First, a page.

Maha Yahya

Senior Associate
Middle East Center
Yahya is a senior associate at the Carnegie Middle East Center, where her research focuses on citizenship, pluralism, and social justice in the aftermath of the Arab uprisings.
 

Education

PhD, Massachusetts Institute of Technology
PhD, Architectural Association School of Architecture

Languages

Arabic; English

Contact Information

 

Maha Yahya is a senior associate at the Carnegie Middle East Center, where her research focuses on citizenship, pluralism, and social justice in the aftermath of the Arab uprisings.

Prior to joining Carnegie, Yahya led work on Participatory Development and Social Justice at the United Nations Economic and Social Commission for Western Asia (UN-ESCWA). She was previously regional adviser on social and urban policies at UN-ESCWA and spearheaded strategic and inter-sectoral initiatives and policies in the Office of the Executive Secretary which addressed the challenges of democratic transitions in the Arab world. Yahya has also worked with the United Nations Development Program in Lebanon, where she was the director and principle author of The National Human Development Report 2008–2009: Toward a Citizen’s State. She was also the founder and editor of the MIT Electronic Journal of Middle East Studies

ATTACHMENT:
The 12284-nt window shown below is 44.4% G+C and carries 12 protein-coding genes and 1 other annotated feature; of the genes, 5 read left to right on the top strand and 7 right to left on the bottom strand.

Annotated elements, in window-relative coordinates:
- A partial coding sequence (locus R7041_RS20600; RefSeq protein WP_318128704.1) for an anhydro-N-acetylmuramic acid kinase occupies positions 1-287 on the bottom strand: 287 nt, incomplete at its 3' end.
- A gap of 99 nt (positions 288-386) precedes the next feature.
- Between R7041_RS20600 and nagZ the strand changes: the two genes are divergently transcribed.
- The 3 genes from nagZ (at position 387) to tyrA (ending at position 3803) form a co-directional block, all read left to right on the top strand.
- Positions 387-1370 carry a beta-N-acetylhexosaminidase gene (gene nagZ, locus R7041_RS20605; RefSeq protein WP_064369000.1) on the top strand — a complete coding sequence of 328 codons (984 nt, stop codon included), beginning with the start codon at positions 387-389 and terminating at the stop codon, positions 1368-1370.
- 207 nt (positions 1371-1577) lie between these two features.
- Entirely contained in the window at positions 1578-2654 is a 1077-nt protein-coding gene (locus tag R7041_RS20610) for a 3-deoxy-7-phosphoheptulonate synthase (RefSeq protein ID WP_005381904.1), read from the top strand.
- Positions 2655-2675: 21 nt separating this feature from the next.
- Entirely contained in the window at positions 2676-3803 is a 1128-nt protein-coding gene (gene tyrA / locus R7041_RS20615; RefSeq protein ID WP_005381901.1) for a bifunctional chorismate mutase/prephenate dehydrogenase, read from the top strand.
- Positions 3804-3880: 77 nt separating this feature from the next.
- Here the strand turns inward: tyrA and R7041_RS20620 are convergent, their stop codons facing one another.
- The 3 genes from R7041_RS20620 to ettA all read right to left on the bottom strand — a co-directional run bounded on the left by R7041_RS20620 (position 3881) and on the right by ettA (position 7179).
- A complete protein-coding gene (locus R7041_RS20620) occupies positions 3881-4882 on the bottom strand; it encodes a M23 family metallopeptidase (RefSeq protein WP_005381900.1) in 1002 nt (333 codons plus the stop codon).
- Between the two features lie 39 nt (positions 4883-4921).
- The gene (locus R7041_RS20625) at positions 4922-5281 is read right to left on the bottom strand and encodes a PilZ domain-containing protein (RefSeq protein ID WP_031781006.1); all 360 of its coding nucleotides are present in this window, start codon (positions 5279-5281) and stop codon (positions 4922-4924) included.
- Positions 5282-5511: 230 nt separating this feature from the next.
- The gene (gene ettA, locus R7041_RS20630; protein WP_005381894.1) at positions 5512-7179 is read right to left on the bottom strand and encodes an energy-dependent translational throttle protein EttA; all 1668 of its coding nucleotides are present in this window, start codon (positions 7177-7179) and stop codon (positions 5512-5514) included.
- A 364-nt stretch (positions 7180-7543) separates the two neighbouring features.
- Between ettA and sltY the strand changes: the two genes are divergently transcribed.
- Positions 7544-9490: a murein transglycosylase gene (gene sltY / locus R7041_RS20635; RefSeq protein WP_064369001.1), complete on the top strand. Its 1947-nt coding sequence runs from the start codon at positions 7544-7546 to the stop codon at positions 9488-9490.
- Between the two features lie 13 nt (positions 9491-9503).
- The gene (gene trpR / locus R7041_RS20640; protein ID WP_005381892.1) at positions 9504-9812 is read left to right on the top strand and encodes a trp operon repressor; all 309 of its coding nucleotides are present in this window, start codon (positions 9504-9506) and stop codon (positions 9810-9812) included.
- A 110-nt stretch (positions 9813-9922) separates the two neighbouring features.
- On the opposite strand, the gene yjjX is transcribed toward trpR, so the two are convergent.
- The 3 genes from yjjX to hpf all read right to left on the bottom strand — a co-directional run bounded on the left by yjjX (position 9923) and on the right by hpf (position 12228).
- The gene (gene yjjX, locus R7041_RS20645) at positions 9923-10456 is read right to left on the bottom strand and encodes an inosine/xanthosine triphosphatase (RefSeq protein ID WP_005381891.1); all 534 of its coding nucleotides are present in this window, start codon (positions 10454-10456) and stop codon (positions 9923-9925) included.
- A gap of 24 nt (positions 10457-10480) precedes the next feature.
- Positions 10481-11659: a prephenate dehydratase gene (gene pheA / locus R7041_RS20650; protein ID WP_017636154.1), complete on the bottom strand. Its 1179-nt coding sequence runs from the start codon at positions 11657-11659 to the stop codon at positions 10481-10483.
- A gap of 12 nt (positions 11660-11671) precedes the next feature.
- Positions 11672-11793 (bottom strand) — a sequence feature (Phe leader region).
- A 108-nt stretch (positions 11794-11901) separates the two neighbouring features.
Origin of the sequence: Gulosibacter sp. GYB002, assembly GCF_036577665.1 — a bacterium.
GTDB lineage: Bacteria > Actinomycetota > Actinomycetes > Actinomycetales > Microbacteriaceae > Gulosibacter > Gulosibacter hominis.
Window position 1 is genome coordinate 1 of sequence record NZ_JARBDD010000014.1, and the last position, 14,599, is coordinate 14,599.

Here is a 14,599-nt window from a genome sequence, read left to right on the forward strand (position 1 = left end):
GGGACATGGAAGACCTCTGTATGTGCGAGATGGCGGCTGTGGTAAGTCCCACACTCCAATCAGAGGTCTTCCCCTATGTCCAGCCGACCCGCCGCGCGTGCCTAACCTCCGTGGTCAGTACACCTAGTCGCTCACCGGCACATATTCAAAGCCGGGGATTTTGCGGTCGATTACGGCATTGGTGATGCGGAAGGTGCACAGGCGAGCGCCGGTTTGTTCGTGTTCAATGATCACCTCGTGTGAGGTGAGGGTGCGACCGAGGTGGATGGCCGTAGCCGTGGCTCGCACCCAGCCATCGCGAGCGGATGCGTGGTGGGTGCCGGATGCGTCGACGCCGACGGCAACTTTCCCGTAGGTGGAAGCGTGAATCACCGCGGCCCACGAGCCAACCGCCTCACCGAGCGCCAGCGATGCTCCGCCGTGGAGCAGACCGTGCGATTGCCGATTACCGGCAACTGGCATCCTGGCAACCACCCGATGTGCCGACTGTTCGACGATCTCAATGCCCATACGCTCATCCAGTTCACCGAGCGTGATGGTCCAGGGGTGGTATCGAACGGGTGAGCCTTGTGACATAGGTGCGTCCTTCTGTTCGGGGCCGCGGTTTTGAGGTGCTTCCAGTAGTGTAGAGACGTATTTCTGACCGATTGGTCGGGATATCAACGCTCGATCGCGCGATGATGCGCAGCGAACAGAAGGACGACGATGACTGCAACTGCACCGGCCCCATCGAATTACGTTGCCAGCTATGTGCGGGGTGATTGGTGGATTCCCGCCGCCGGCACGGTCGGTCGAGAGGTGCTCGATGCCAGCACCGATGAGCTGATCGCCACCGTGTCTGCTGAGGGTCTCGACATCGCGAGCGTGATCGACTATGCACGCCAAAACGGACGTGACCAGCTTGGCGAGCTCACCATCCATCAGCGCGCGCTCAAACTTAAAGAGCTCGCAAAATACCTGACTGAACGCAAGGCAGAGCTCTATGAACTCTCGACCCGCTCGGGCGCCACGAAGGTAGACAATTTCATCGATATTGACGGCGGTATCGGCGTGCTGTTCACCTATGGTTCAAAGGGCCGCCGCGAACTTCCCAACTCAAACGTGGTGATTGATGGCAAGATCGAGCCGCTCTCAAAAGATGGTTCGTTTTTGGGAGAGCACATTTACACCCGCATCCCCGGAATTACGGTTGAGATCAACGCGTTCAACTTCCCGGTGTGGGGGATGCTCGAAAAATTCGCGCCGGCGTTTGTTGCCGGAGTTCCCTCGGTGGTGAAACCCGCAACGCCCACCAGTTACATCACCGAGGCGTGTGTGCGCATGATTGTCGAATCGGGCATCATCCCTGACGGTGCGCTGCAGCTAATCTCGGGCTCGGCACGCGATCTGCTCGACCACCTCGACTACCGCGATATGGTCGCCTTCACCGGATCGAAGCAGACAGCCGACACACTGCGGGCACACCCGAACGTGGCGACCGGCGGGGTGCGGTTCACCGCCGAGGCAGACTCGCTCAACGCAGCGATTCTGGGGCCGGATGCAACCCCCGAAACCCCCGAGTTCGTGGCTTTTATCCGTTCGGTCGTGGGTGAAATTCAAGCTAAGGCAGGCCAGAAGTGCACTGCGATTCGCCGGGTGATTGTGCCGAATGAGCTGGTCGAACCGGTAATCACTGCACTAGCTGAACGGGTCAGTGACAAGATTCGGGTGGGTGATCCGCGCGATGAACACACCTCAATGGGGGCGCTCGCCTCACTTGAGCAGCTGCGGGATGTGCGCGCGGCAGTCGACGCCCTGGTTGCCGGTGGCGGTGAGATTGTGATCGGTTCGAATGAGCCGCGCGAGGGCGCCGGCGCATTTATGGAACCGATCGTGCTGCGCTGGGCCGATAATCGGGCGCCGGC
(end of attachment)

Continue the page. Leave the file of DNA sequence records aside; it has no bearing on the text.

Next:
Yahya has worked with international organizations and in the private sector as a consultant on projects related to socioeconomic policy analysis, development policies, cultural heritage, poverty reduction, housing and community development, and postconflict reconstruction in various countries including Lebanon, Pakistan, Oman, Egypt, Jordan, Saudi Arabia, and Iran. She has served on a number of advisory boards including the MIT Enterprise Forum of the Pan Arab Region and the Lebanese Center for Policy Studies.

Among other publications, Yahya is the author of Towards Integrated Social Development Policies: A Conceptual Analysis (UN-ESCWA, 2004), co-editor of Secular Publicities: Visual practices and the Transformation of National Publics in the Middle East and South Asia (University of Michigan Press, 2010) and co-author of Promises of Spring: Citizenship and Civic Engagement in Democratic Transitions (UN-ESCWA, 2013). 

 

  • Op-Ed Project Syndicate July 1, 2015
    The Escalating Arab Wars

    In order to put an end to current hostilities in the Arab world, a national, regional, and international consensus is required.

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  • Op-Ed RealClearWorld June 11, 2015 عربي
    The Dark Side of Tunisia's Success Story

    Tunisia may be the exemplar for democratic transition in the Arab world. But if longstanding grievances continue to go unaddressed, worsening societal fractures will derail the country's fragile political transition.

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  • Op-Ed National Interest May 11, 2015 عربي
    Three Big Trends That Will Shape the Arab World

    The negative consequences of current trends will continue until Arab governments and elites identify ways to rebuild their relationships with citizens.